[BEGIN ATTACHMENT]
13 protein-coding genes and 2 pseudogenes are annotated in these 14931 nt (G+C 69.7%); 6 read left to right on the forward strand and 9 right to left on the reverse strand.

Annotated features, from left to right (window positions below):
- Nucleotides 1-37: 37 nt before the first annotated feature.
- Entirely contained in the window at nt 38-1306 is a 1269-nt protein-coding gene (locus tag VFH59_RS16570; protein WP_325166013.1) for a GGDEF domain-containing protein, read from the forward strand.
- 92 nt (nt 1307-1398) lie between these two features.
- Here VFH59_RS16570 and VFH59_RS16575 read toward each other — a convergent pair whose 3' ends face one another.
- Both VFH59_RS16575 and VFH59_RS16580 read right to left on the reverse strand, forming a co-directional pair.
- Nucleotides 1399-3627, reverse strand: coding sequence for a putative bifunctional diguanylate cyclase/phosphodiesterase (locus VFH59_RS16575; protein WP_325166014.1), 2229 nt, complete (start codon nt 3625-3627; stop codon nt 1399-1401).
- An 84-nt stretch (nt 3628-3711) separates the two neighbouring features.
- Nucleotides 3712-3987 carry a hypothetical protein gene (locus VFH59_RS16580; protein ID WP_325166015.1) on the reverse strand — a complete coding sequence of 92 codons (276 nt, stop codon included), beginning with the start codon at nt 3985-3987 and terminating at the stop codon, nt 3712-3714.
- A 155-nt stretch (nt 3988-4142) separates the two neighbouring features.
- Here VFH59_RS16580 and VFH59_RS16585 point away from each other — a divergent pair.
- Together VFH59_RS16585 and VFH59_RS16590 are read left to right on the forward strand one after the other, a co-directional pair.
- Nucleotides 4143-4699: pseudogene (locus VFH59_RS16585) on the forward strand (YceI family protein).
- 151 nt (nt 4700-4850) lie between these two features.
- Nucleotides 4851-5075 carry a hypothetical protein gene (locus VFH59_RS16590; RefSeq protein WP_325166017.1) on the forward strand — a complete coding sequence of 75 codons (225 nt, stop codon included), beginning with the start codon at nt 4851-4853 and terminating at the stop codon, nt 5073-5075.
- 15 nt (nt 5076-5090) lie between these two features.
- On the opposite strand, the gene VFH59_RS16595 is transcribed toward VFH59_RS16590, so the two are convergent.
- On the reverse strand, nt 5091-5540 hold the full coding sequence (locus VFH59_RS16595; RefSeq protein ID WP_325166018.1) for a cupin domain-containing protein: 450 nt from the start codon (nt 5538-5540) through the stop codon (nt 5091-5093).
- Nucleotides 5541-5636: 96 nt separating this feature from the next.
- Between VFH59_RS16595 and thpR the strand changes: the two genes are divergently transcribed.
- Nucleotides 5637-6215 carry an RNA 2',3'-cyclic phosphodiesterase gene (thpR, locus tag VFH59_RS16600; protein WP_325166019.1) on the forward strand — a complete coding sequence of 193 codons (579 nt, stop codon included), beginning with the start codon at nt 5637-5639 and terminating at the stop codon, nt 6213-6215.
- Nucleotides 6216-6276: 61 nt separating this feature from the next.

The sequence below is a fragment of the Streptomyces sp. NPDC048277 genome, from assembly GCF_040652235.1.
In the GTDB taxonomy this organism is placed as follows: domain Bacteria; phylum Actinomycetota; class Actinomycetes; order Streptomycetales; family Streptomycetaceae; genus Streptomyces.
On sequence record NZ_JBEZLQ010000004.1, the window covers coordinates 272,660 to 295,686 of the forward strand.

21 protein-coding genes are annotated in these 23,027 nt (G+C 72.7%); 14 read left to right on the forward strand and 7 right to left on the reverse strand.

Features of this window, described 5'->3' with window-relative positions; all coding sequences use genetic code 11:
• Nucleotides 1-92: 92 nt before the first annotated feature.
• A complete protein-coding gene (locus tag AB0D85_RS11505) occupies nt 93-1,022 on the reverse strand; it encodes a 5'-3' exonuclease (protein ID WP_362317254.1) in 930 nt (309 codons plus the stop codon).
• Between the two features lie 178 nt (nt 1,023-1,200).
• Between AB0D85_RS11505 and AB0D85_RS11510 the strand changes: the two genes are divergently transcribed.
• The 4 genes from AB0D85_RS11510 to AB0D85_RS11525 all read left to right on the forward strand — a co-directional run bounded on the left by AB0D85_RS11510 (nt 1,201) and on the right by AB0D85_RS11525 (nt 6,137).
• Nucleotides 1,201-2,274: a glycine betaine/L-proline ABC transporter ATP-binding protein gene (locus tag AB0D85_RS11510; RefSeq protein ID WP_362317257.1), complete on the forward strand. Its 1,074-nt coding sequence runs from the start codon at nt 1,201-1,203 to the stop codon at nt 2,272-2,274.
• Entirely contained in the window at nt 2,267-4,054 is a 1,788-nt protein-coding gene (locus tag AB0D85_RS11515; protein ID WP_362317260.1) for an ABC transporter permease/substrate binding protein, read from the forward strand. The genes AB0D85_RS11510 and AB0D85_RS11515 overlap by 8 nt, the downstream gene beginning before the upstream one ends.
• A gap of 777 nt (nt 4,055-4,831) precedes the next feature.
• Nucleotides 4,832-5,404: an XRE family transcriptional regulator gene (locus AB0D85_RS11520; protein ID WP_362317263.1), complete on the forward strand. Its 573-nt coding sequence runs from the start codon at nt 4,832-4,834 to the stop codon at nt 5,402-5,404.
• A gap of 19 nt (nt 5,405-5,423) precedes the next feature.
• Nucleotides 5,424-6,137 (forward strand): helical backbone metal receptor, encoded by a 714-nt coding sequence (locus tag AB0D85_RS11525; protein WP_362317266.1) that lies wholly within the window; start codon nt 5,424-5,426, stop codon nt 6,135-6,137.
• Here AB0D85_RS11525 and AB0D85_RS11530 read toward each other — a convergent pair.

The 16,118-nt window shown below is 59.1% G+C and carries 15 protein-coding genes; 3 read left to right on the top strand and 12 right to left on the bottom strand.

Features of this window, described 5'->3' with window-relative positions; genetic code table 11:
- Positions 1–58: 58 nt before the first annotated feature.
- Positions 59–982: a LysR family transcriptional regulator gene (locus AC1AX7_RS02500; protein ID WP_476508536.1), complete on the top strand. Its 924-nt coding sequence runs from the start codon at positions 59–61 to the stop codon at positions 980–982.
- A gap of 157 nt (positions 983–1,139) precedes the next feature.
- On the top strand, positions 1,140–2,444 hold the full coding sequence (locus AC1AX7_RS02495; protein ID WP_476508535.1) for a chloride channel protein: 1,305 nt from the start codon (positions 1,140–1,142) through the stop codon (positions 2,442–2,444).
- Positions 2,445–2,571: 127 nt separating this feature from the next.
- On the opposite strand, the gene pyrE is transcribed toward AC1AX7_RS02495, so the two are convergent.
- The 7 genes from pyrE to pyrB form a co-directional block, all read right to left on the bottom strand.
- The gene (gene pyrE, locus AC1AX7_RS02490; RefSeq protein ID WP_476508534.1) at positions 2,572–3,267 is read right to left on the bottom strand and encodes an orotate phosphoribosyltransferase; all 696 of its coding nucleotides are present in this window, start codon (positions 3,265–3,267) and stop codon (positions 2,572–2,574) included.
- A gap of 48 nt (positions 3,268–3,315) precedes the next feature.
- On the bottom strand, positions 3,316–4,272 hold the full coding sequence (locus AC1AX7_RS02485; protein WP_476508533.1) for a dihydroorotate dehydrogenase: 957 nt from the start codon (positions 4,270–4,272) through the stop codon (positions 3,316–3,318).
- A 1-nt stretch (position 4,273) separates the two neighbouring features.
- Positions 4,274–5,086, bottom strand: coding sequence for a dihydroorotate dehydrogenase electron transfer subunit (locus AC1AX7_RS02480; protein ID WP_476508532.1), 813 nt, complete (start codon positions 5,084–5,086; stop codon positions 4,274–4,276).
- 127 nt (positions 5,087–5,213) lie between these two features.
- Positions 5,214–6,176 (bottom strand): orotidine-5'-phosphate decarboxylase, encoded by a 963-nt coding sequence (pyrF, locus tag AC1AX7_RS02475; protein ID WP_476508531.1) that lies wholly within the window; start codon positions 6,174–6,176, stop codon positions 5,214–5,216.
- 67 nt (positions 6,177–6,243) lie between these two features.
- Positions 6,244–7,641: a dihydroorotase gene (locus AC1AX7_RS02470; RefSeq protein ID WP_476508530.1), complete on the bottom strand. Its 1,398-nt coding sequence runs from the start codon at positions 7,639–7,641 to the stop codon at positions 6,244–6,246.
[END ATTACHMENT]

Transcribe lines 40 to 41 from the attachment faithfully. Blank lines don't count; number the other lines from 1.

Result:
• Here AB0D85_RS11525 and AB0D85_RS11530 read toward each other — a convergent pair.

The 16,118-nt window shown below is 59.1% G+C and carries 15 protein-coding genes; 3 read left to right on the top strand and 12 right to left on the bottom strand.